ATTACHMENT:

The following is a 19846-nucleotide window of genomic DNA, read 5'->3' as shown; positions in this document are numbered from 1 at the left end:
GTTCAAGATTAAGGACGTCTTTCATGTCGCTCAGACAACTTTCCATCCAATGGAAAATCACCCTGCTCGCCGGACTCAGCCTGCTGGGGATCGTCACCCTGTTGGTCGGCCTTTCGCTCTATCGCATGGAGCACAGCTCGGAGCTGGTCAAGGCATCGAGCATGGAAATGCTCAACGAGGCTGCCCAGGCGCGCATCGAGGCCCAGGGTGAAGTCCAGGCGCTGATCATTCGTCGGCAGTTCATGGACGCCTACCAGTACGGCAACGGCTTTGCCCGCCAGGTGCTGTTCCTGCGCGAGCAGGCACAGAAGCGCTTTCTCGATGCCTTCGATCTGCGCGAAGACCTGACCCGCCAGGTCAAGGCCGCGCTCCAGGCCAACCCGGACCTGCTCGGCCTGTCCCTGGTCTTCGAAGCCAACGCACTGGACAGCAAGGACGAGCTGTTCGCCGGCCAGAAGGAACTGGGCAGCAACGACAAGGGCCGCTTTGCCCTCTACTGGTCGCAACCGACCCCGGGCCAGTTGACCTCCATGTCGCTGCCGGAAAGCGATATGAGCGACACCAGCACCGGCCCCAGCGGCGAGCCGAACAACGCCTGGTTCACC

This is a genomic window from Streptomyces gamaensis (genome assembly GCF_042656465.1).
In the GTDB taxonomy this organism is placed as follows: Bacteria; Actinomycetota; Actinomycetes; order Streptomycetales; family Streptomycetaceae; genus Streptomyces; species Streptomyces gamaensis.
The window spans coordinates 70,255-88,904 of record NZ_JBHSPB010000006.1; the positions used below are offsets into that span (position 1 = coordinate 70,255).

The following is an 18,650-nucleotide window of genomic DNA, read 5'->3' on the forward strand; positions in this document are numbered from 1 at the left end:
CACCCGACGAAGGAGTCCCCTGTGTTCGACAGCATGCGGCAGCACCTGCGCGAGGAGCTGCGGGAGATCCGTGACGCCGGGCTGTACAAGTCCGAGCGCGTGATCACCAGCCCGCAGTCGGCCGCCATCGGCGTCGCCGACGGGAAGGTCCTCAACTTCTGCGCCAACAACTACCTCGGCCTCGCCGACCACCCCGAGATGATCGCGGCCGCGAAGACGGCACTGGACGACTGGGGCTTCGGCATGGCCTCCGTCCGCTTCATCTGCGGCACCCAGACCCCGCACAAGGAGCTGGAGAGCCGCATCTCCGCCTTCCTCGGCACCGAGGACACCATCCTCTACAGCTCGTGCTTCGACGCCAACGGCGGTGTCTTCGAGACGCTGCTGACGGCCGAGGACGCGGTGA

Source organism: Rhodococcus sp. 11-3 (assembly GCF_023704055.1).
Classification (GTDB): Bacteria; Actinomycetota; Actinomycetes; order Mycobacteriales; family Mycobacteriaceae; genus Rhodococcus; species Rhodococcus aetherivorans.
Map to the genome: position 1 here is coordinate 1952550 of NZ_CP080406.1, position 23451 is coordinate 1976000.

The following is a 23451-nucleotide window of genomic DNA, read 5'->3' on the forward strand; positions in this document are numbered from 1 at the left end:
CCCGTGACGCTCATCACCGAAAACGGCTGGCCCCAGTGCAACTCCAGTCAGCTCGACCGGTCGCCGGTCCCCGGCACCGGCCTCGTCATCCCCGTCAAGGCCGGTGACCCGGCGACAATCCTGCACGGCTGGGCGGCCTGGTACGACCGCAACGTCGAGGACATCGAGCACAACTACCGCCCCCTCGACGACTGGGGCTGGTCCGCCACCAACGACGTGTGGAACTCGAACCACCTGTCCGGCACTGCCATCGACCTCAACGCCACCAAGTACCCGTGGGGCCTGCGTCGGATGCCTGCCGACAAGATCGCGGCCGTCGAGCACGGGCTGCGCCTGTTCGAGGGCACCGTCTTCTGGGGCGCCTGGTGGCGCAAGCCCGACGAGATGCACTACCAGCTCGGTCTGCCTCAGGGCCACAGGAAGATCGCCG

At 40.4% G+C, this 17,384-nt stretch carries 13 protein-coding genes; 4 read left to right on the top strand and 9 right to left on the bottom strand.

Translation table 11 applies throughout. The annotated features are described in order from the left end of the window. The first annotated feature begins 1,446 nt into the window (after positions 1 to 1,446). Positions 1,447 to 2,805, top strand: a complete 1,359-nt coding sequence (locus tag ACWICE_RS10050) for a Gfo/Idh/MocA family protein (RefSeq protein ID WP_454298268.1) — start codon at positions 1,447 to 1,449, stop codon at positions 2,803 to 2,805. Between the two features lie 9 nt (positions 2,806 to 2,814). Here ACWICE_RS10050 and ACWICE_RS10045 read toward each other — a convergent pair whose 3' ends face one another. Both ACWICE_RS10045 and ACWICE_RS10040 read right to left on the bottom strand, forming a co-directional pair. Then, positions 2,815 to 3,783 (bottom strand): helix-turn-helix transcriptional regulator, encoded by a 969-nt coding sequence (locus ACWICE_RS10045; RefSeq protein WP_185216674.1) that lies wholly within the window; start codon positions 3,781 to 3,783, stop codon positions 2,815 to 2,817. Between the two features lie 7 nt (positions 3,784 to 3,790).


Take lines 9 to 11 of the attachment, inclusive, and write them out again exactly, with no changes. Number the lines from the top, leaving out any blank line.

Classification (GTDB): Bacteria; Actinomycetota; Actinomycetes; order Mycobacteriales; family Mycobacteriaceae; genus Rhodococcus; species Rhodococcus aetherivorans.
Map to the genome: position 1 here is coordinate 1952550 of NZ_CP080406.1, position 23451 is coordinate 1976000.

The following is a 23451-nucleotide window of genomic DNA, read 5'->3' on the forward strand; positions in this document are numbered from 1 at the left end: